|Review by shaun||posted 03-02-2008 02:20 AM||22184 views||0 times favorited||11 comments|
I went to the March Madness sale at Woodcraft today and came home with a new benchtop drill press and I grabbed up an Orion mortising attachment while I was there. I caught the eary bird part of the sale so I got an additional 5% off. The drill press retails at Woodcraft for $249.99. For the eary bird deal they take the additional 5% off after they apply the 10% discount so it ended up costing me about $214 before sales tax.
It’s a 13” drill press with a 1/2 hp motor. Pretty much all the benchtop drill presses I’ve been looking at had 1/3 hp motors and I have to say that the bigger motor definitely drew me to this one. They also had a smaller Rikon (I think it was 12” with a 1/3 hp).
It went together smooth as silk, there wasn’t much work to the assembly at all. Just bolt the column to the base, slide the head on the column, attach the hand wheel, install the belts, slide the chuck on the arbor and drive it home with a mallet.
It’s got 16 speed settings ranging from 220 rpm – 3600 rpm. Changing speeds is a pretty standard belt/pulley type adjustment. The base and the table are cast iron with a steel column. It is definitely sturdy and runs vibration free with a very quiet motor.
Table height adjustment is smooth and requires very little effort but the worm gear is a little sloppy. The table rotates 360 degrees around the cloumn without a problem and has a 45 degree tilt left and right.
In order to adjust the tilt you have to get up under the table with a wrench and the locking nut is not the easiest to get at but it works and holds the table securely.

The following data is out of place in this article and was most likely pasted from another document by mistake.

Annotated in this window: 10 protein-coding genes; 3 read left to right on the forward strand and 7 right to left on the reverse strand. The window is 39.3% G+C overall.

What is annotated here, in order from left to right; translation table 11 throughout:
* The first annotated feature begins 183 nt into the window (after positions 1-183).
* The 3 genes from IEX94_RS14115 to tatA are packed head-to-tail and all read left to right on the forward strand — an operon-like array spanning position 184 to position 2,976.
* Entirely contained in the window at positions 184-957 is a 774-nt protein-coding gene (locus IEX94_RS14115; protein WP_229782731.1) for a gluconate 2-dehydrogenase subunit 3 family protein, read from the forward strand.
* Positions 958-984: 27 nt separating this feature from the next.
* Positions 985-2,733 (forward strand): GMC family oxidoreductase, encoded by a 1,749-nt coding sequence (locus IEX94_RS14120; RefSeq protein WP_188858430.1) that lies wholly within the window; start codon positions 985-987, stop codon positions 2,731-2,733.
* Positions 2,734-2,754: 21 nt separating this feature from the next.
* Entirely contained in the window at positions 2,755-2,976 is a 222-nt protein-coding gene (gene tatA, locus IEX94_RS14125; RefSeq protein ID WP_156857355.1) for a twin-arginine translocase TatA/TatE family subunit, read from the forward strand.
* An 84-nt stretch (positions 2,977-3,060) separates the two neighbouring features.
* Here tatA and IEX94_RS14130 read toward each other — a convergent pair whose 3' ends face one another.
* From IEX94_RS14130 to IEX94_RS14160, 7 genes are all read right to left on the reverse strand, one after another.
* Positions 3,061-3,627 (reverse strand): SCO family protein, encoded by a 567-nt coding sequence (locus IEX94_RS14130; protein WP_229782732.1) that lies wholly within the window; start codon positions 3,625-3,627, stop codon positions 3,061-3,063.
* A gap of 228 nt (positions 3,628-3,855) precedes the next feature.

On the down side. The hand wheel is cool to look at but it doesn’t give you a lot of leverage, you almost feel like you need to put two hands on it.
The on/off switch is right out in front of you and easy to get at but as far as controls go, thats the only one that’s easy to get at. It’s got a clutch type depth stop that is set with a thumb screw on the hand wheel.
Using it will be a challenge if you’ve got big hands.
It does have a tension adjustment handle for the belts wth locking knobs so tension adjustments are easy and can be done without wrenches. But the tension adjuster is mounted right behind and painfully close to the handwheel.
It’s a knuckle buster for certain.
I also learned that it’s got an odd sized quill which makes installing the Orion mortisng attachment a bit dicey. Mortising attachments seem to be sized for quill diameters of 2 5/8” with adapters to fit 2”, 1 7/8”, and1 1/2”. The quill on this press is 2 3/16”.
The Orion mortising attachment retails for $119, after the sale it cost me a little over $100.
You can make it work on this press if you use the 2” adapter and get up on the spindle just above the quill but then you’re only clamping down on the bottom half of the adapter and you don’t really have enough room at the chuck, especially if you’re using smaller diameter mortising bits. I’m going to solve this problem with a visit to the machine shop to have a custom adapter made.
I was able to get the 1/2” mortising bit in it and run a couple of test mortises.
The funky handwheel on the drill press gets in the way of the clamping lever on the mortising attachment so you have to angle it slightly to make things a little easier.
I really like the fence on the Orion. The supports and hold downs are sturdy and easy to use. The fence attaches to the drill press column and has a gear driven depth adjustment. They call it a micro adjust but I think that’s being a bit generous. It was very sloppy when I first assembled it but there are adusting screws that let you dial it in. After I did that it was tight and smooth.
The Orion comes with 1/4”, 5/16”, 3/8”, and 1/2” chisel and bit assemblies. The ones that come with it are ok but I can see myself picking up a set of CMT’s at some point in the future.
Here’s a test mortise.
All in all I think the Rikon is a good drill press for the money and Orion mortising attachment is definitely a keeper.
No regrets here.
-- I've cut that board three times and it's still too short!